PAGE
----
When I was a little boy I was reconnoitering the Cologne Lowland by bicycle. Endless fields of sugar beets growing on the fertile plains ranging from the lowlands of Cologne until Aachen. The loess soil had been smoothed since the last ice age. Since we were children our parents had shown us how to cut mellow sugar beets and to taste the sweetness through chewing on their pieces. In those days there were little sugar factories, easy to find following their sweet odor. Since our parents had to feed five kids they had given us use of golden syrup as spread on our sandwiches. Since then I know before there is fine white crystal sugar, you have wonderful, gluey, dark black molasses.
However, I didn´t know that the relationship/play on colors of black and white was burned into the landscape in a very different way: The extensive mono-culture of the sugar beet was due to the Haitian Revolution. Today, no one who takes a stroll through the Lowlands of Cologne refers to Haiti and not to revolting slaves. The history of female slaves who brought their knowledge about botany from Africa to the Caribbean to poison their white masters. Without the first and the only successful revolution of the enslaved, which took place from 1792 until 1804, a sugar beet would not exist.
For us today they are insignificant, cheap products of daily consumption: sugar, coffee or cotton, for the early capitalism of the 17th and 18th century they were the most profitable motors of global trade and the victory of capital accumulation for the development of a new capitalist world system. Sugar and coffee were back then an entirely new and stunning luxury good and a stimulant drug. Without these excitatory „colonial goods“ we would not have faced an Age of Reason and no French Revolution. Can you imagine the great thinkers of the Age of Reason without their disputes in smokey coffee shops? As much as Rousseau and others used the image of the enslaved man in chains for their propaganda of inherent human rights, the real slaves, the ones who were taken from the shores of Africa to the Caribbean islands to produce the material products for highly intellectual discussions in Paris, Amsterdam or London, were not who they meant – and for sure not the women.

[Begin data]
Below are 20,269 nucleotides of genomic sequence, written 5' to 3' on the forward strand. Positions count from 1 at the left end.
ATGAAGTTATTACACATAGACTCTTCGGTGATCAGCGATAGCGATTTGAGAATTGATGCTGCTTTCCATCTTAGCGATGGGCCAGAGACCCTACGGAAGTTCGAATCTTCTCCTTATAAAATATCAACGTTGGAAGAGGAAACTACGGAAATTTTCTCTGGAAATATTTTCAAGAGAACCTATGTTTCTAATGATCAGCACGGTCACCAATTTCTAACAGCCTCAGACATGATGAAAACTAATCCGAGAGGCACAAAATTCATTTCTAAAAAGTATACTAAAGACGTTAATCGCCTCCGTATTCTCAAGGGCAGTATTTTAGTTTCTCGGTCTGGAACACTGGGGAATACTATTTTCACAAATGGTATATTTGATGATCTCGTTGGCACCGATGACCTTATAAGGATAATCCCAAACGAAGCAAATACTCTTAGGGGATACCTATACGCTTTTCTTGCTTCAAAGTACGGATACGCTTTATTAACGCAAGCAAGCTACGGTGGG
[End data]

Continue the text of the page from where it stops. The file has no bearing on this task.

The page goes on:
In four centuries of the emerging capitalism, roughly one third of the 12.5 million people, who were brought on slave ships to the New World were women. And of the 12.5 million only 10.5 million survived the middle passage. When in 1792 on the biggest and wealthiest colony of the former world, the French St. Domingue at the island Hispaniola the slaves started to revolt, kill their white masters and burn the plantations, Europe saw a shortage of sugar. In the streets of Paris poorer people demonstrated, not to demand cheap bread, but for a lower sugar price. And this is the story how the sugar beet made it into the Lowlands of Cologne – the rebellious slaves in the Caribbean had pushed the ruling class in Europe to invest its own, much less productive, sugar plant.